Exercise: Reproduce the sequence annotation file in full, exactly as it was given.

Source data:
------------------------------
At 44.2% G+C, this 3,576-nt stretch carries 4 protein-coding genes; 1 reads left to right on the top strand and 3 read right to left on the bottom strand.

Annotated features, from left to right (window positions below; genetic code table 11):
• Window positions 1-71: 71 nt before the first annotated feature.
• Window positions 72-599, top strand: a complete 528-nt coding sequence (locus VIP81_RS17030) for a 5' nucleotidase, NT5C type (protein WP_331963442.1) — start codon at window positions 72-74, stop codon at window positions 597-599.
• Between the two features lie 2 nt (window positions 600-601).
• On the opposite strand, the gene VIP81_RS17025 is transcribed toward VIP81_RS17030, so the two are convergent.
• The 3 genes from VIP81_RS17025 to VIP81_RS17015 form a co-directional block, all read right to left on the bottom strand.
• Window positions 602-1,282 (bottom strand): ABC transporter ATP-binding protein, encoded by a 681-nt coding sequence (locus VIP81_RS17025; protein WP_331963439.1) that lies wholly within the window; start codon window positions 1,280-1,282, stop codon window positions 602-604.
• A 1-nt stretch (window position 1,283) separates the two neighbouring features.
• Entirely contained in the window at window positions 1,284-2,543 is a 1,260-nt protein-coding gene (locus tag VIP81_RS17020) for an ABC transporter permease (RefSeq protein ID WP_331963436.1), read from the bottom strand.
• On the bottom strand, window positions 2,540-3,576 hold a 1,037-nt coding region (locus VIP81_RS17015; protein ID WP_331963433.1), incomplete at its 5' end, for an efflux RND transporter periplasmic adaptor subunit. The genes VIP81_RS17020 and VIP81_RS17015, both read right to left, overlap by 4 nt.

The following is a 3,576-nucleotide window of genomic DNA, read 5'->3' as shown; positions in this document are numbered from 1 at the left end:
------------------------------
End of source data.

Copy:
At 44.2% G+C, this 3,576-nt stretch carries 4 protein-coding genes; 1 reads left to right on the top strand and 3 read right to left on the bottom strand.

Annotated features, from left to right (window positions below; genetic code table 11):
• Window positions 1-71: 71 nt before the first annotated feature.
• Window positions 72-599, top strand: a complete 528-nt coding sequence (locus VIP81_RS17030) for a 5' nucleotidase, NT5C type (protein WP_331963442.1) — start codon at window positions 72-74, stop codon at window positions 597-599.
• Between the two features lie 2 nt (window positions 600-601).
• On the opposite strand, the gene VIP81_RS17025 is transcribed toward VIP81_RS17030, so the two are convergent.
• The 3 genes from VIP81_RS17025 to VIP81_RS17015 form a co-directional block, all read right to left on the bottom strand.
• Window positions 602-1,282 (bottom strand): ABC transporter ATP-binding protein, encoded by a 681-nt coding sequence (locus VIP81_RS17025; protein WP_331963439.1) that lies wholly within the window; start codon window positions 1,280-1,282, stop codon window positions 602-604.
• A 1-nt stretch (window position 1,283) separates the two neighbouring features.
• Entirely contained in the window at window positions 1,284-2,543 is a 1,260-nt protein-coding gene (locus tag VIP81_RS17020) for an ABC transporter permease (RefSeq protein ID WP_331963436.1), read from the bottom strand.
• On the bottom strand, window positions 2,540-3,576 hold a 1,037-nt coding region (locus VIP81_RS17015; protein ID WP_331963433.1), incomplete at its 5' end, for an efflux RND transporter periplasmic adaptor subunit. The genes VIP81_RS17020 and VIP81_RS17015, both read right to left, overlap by 4 nt.

The following is a 3,576-nucleotide window of genomic DNA, read 5'->3' as shown; positions in this document are numbered from 1 at the left end: